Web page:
17 Dec 2015


I want to study food history. (As some of you may know, I am currently getting an undergraduate degree in history.) Unfortunately my university doesn't really offer any courses centred around what we eat, so I feel at a loss. After a handful of conversations with Jack and some thoughts on my own, I realized me + a food history course would probably be a perfect match. I love history. I love food. Food history; I would most likely love. And lately I've been struggling dealing with the nasty bits of human history (i.e. all of human history) where one group of folks (i.e. The White Man) completely screws over everyone else with a seemingly endless myriad of shitty excuses depending on where and when you are looking at. Of course me taking a break from learning this stuff wouldn't make it go away, but for my own mental health I think it'd be good for me to study slightly less tragic realities for awhile. Not to say food history won't come with its dark periods. Yet now we loop back to the issue of FINDING a food history course for me to take... none are showing themselves to me willingly.

Update: instead of finding a nice n easy little food history course I have decided to jump head first into every ugly, hard-to-deal-with historical and current truth of humanity by taking a new (?) philosophy class offered at my school called Global Justice; we're basically gonna learn all the terrible consequences industrialization, colonialization and globalization have had on various communities and countries. And I am taking a history course about the British Empire and Commonwealth, which will definitely inform the other class.

Onto this soup. It's delicious and thick and creamy and makes ya warm from the inside out. Definitely made more awesome with fresh avocado toast, plenty of snow outside and a blanket 'round your bod. Jack and I are staying in the BC interior right now and at night it gets to twenty below. There is snow everywhere. I am essentially in my own winter wonderland and I never want to go home. It is SO FREAKING peaceful and quiet. The town we are staying in has just a few hundred people who live here year round, so I feel like Jack and I are the only two people in the world. I've been sleeping in, drinking lots of wine, eating loaves of organic bread that a lovely couple bakes just a few doors down and sells on Tuesdays, and generally just appreciating the lack of noise and busy-ness that are assumed constants in the city. Have a beautiful day. x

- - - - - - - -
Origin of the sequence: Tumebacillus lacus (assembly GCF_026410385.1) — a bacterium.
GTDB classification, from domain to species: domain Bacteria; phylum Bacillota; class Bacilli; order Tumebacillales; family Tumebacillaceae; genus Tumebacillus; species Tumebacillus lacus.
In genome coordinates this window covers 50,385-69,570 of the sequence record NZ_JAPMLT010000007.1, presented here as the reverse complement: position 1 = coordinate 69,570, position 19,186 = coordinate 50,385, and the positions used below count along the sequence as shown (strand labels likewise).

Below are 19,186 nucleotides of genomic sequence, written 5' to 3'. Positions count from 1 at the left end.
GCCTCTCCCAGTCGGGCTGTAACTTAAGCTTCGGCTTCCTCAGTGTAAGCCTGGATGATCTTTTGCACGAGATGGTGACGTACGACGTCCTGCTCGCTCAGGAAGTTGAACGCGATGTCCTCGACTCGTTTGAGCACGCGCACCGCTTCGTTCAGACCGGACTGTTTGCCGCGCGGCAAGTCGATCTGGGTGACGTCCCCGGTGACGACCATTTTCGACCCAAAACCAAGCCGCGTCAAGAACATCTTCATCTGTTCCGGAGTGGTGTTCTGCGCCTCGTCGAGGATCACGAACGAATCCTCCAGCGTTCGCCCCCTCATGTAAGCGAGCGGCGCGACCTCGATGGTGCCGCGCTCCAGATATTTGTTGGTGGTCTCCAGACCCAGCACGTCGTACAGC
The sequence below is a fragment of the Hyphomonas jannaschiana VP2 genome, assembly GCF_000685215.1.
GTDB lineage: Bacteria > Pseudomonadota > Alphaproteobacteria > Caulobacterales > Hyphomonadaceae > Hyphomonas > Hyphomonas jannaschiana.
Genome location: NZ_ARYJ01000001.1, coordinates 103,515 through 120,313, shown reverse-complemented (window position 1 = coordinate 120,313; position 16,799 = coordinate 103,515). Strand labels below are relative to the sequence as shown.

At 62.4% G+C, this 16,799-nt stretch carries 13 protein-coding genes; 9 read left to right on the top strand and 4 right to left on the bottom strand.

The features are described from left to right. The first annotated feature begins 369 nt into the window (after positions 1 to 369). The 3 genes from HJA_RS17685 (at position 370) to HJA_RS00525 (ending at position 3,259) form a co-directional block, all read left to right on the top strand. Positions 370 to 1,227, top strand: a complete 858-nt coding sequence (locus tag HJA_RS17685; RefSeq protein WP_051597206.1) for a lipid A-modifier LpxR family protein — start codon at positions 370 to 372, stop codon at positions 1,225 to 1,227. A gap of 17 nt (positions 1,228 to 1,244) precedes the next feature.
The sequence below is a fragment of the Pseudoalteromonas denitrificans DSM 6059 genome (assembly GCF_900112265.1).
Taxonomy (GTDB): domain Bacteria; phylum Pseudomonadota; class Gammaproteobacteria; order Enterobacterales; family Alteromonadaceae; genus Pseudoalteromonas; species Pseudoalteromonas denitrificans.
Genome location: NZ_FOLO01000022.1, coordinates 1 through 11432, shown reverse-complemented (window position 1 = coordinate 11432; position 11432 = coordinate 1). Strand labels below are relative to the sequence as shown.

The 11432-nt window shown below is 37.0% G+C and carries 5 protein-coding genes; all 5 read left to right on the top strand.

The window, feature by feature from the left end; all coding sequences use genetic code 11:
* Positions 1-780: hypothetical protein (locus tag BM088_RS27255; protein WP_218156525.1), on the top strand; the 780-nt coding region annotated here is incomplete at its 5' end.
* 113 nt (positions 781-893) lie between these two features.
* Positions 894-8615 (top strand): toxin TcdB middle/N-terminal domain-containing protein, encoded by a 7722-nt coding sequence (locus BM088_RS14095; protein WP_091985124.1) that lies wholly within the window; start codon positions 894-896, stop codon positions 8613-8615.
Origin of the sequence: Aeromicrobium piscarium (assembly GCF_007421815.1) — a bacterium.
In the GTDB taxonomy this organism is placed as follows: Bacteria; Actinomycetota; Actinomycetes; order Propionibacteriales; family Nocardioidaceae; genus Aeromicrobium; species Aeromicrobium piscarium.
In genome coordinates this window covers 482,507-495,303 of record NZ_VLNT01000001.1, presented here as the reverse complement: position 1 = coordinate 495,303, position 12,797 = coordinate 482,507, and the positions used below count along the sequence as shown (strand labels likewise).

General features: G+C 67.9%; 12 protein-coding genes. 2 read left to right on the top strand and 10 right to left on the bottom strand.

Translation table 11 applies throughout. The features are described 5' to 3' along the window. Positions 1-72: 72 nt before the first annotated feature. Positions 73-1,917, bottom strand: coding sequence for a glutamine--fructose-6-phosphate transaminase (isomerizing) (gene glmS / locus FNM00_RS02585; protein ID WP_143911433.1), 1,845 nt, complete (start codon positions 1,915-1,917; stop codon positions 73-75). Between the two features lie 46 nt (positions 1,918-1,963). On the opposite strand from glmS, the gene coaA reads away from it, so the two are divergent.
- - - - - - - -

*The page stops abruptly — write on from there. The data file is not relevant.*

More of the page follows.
1 (2 lb) red kuri squash
1 tablespoon cumin seeds
1 tablespoon coriander seeds
1/4 teaspoon cinnamon powder
1/4 teaspoon nutmeg powder
1/2 teaspoon chipotle powder
1 tablespoon tamari
1 tablespoon rice vinegar
1 can (400 ml) coconut milk
2 garlic cloves
1 tablespoon chunk ginger
3 cups vegetable broth or more, depending on your preference 
1/2 cup walnuts (optional) 

Preheat the oven to 350 degrees. Chop the squash into 1-inch cubes (no need to peel). Toss the cubes with the cumin, coriander, cinnamon, nutmeg, chipotle, tamari and vinegar. Bake for 30-40 minutes or until tender all the way through. Transfer the baked squash to a blender and blend with the rest of the ingredients (you might need to do it in two or three batches if your blender is smaller or less powerful). If you need to add more broth, go ahead. Mine was super thick and that's how I like it. Also: be careful not to over-blend, otherwise the soup will get glue-y. Once blended to a smooth, creamy consistency; serve with avocado toast, crackers, as a sauce for vegetables or pasta, or however you like!